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House Jobs Bill Answers Some Key Transportation Questions

The $75 billion House jobs bill, expected to pass later today before the chamber adjourns for the holidays, includes $27.5 billion for roads and $8.4 billion for transit, largely mirroring this year's first economic stimulus law.

jobs_bill.pngThe header of today's House jobs bill: No one ever said they're easy reads! (Image: House Rules Cmte)

However,
the legislation also makes some small but notable changes to the
stimulus' transportation architecture that only the biggest
transportation wonks might notice. Here is a rundown of just a few:

    • Remember those $100 million in stimulus grants that went toparticularly energy-efficient transit projects? The House jobs billwould set aside the same amount from the $8.4 billion transit pool foranother round of awards.
    • The first stimulus included "use it or lose it"language that required states to obligate their transportation moneywithin 180 days or risk losing a sizable chunk of the cash. The newHouse jobs bill -- with Florida in mind, perhaps -- cuts that to 90 days, for both roads and transit.
    • House transportation committee chairman Jim Oberstar's (D-MN) new six-year federal bill remains stalled,but today's jobs measure assumes a bright future for one element of hisvision: the U.S. DOT Office of Expedited Project Delivery (OEPD), whichOberstar wants to ride herd on massive projects and ensure thebureaucratic process moves smoothly.
    • With transit agencies across the countrystruggling to close large deficits in their operating budgets -- thatis, the funds to keep bus drivers in their seats and train ticketwindows open -- the House jobs bill would allow states to use 10percent of their transit money on operating. A similar provision was applied to the first stimulus law after the fact.Theoperating-aid deal was secured by Rep. Russ Carnahan (D-MO) and hailedby the Transportation Equity Network, where executive director LauraBarrett issued the following statement: Thiswill help put transit employees around the country to work, and it willhelp the rest of America get to work. If we really care about jobs,though, we need far more federal funding for public transit. Publictransit creates more jobs per dollar of government spending thanhighway construction or repair. Public transit jobs are the originalgreen jobs, they’re unionized, and they build lives and careers.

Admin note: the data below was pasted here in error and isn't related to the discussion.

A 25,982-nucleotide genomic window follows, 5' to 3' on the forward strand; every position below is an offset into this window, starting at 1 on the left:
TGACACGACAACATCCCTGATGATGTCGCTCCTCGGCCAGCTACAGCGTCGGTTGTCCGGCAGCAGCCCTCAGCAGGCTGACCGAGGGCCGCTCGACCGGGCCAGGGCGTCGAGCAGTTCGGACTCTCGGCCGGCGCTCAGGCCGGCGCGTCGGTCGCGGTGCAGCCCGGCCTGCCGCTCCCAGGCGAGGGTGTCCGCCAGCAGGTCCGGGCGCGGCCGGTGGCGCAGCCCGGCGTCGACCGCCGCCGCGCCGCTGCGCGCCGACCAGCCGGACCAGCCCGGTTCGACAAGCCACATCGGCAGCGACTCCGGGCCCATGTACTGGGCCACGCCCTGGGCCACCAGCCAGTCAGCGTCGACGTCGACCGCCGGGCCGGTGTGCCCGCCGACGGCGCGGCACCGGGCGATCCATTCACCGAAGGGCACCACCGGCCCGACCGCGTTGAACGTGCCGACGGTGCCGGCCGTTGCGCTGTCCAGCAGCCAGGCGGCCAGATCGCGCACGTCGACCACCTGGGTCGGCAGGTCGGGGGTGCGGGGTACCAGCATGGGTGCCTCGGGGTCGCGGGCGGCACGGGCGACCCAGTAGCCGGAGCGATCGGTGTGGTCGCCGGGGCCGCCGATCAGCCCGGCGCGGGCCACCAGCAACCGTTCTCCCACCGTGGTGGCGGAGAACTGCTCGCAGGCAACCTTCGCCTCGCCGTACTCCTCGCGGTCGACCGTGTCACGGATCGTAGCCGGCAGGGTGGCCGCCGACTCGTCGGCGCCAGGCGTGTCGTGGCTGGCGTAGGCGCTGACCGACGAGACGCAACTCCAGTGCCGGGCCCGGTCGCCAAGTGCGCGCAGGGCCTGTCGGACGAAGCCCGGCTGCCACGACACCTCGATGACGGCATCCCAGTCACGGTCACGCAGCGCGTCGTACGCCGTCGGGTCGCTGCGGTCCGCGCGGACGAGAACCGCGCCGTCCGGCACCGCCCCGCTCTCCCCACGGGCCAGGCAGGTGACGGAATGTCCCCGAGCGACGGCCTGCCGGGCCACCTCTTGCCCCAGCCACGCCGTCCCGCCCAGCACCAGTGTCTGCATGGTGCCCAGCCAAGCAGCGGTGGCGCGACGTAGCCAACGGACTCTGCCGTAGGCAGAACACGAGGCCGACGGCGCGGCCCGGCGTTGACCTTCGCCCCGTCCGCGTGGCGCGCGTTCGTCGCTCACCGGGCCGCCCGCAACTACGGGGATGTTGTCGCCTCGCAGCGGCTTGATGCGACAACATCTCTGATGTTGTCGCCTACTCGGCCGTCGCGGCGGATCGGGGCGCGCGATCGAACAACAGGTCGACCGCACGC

• Speaking of Oberstar's stalemate-plagued transportation bill, today's jobs legislation would extend its 2005 predecessor until September 30, 2010.Thatre-up of existing policy would theoretically provide the House andSenate room to work out a deal on a new bill; but if 2009 is any guide,short-term extensions may become the norm as the Obama administrationcontinues to push for a delay into 2011.Separately,the House added a two-month extension of the 2005 federaltransportation bill to a Pentagon budget measure that is a must-pass inthe Senate. That shorter extension is the more likely to become law.

The
House jobs bill addresses the financial future of the nation's highway
trust fund, which has lost money as the gas tax's relative value
shrinks (and also includes money for transit as well as bike-ped
projects).
Near the end of the legislation is language that would follow the lead of a Senate compromise
struck in July. Its main elements: telling the Treasury to transfer
$14.7 billion to highway accounts and $4.8 billion to transit accounts
to make up for years
when the trust fund was blocked from collecting interest. Today's bill
also formally reverses a decade-old bargain and allows interest to
begin accruing once more.

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